“Armenia has lost the (Karabakh) war and is currently in a weak state. The government has to negotiate with Turkey and Azerbaijan, but this should happen without intermediaries like Russia,” Stepan Grigoryan, the head of the Analytical Center on Globalization and Regional Cooperation, a think tank in Armenia.
Yerevan, DEC 3: For improvement in ties, Armenia has to negotiate with Turkey and Azerbaijan but without mediators such as Russia, an Armenian analyst has said.
“Armenia has lost the (Karabakh) war and is currently in a weak state. The government has to negotiate with Turkey and Azerbaijan, but this should happen without intermediaries like Russia,” Stepan Grigoryan, the head of the Analytical Center on Globalization and Regional Cooperation, a think tank in Armenia, told Anadolu Agency.
“The process must continue through bilateral negotiations,” added Grigoryan, who is also a former lawmaker of the Pan-Armenian National Movement party.
Emphasizing that Turkey can be an alternative to Russia in the region, he said: “Turkey follows a serious foreign policy in line with its interests.”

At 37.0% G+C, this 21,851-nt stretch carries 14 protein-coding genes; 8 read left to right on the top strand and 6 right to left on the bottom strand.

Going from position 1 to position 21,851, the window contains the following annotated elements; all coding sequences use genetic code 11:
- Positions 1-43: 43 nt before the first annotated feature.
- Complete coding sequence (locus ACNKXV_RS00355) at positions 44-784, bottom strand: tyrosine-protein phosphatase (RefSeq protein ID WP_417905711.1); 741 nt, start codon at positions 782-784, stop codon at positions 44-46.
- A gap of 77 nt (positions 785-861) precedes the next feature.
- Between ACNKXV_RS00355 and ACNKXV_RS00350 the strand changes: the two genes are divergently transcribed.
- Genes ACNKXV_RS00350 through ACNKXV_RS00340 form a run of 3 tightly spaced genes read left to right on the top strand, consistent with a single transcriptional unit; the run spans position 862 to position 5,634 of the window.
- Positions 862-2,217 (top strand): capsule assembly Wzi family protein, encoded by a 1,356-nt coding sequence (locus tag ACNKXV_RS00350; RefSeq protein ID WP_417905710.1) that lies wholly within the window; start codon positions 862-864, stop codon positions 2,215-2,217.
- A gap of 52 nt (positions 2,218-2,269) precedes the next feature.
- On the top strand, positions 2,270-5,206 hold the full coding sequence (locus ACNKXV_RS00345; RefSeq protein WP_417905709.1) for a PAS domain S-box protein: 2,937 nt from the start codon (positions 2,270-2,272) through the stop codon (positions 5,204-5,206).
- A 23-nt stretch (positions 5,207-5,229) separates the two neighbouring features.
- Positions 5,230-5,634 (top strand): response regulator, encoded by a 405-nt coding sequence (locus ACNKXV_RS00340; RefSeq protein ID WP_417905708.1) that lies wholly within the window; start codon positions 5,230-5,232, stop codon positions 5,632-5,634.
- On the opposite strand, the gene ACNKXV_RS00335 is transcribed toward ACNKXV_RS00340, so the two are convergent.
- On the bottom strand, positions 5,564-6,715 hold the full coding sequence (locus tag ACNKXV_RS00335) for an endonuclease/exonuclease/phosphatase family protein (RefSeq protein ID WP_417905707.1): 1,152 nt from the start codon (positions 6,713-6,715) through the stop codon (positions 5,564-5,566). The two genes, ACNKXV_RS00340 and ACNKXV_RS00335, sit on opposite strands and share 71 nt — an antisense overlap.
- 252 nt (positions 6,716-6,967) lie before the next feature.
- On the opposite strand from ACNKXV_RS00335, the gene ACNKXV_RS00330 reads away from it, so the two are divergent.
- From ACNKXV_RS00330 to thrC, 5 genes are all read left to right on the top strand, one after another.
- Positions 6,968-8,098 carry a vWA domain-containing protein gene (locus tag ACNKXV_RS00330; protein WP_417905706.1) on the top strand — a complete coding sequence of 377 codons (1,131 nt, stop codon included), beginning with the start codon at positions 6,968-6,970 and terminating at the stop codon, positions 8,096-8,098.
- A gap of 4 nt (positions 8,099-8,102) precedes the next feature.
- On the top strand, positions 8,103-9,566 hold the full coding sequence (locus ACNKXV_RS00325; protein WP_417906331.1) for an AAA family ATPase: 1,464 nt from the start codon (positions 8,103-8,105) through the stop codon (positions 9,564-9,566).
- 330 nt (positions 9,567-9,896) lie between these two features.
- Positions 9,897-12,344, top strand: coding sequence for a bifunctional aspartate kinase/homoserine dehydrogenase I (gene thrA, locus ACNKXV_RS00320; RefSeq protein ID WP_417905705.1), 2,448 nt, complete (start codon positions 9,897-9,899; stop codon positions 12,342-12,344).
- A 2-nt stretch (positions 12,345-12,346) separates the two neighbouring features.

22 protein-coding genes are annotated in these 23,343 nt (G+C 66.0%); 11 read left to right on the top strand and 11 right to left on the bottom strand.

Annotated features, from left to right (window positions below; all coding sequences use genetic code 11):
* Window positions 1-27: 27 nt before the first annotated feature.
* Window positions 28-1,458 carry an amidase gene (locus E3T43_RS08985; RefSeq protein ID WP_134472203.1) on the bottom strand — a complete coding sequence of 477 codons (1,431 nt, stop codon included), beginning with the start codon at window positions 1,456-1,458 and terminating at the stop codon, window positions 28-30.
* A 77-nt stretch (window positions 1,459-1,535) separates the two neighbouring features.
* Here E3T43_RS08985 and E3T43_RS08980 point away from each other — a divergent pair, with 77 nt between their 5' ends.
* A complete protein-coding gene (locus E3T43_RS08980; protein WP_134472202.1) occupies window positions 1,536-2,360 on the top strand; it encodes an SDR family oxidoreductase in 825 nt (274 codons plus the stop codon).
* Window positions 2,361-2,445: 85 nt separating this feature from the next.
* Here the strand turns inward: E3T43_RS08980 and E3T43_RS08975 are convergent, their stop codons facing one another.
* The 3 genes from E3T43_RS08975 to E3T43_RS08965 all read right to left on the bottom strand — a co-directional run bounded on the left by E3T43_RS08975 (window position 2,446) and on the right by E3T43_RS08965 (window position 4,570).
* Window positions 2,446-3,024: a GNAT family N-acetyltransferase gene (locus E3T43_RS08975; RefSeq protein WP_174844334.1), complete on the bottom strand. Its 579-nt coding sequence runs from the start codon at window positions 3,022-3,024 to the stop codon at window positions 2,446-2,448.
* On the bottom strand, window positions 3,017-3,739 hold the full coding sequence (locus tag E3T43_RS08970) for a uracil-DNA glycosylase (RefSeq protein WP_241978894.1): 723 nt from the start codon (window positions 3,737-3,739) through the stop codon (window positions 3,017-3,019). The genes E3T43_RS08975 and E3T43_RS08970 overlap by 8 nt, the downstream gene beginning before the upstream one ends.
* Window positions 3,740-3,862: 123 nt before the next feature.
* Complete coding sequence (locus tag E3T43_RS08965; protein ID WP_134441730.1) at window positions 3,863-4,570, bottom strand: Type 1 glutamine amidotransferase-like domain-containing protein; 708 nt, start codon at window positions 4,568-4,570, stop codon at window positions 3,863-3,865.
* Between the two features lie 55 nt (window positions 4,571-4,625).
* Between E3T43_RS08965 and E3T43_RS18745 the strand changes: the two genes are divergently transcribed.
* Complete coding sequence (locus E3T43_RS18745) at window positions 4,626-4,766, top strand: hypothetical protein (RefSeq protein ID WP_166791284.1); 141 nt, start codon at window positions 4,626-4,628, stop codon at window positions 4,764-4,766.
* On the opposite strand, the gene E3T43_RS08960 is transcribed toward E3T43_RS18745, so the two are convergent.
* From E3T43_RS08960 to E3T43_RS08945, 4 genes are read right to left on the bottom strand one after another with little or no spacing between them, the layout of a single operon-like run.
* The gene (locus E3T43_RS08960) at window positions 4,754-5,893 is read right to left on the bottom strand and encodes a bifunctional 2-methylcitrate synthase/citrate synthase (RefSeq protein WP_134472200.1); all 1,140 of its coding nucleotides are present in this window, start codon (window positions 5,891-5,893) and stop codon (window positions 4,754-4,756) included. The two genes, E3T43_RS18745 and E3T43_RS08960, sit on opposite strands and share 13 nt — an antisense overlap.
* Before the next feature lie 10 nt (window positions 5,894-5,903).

After last year’s six-week war, Azerbaijan retook Nagorno-Karabakh and other regions from nearly three-decade-long Armenian occupation.
Turkey had backed Azerbaijan during the 44-day war, which ended in a Russia-brokered cease-fire agreement in November 2020.
Moscow has since mediated talks between Baku and Yerevan to end the decades-long conflict. It has also expressed willingness to support normalization between Ankara and Yerevan.
Besides Karabakh, Turkey has long been at loggerheads with Armenia over issues such as Yerevan’s refusal to recognize their shared border, terror attacks on Turkish diplomats, and Armenia’s claims over the events of 1915.
Due to its intransigence, landlocked Armenia has been left out of transport and trade lines towards Turkey and Europe, routes meant to draw the region closer together.
‘GREATER CHANCE’ TO ESTABLISH PEACE
Noting that Turkey has the potential to be a “sustainable and reliable partner for Armenia”, Grigoryan said: “Turkey’s support and alliance with Azerbaijan is understandable and not open to discussion.”
“While doing this, it can establish a reasonable and balanced relationship with Armenia. The same goes for Armenia.”
Urging his country to establish direct channels of relations with Turkey and Azerbaijan, he said: “I am not saying that this will be easy. Yes, there are disagreements on many issues, but negotiations should begin.”
“Today we have a greater chance to establish peace,” he added.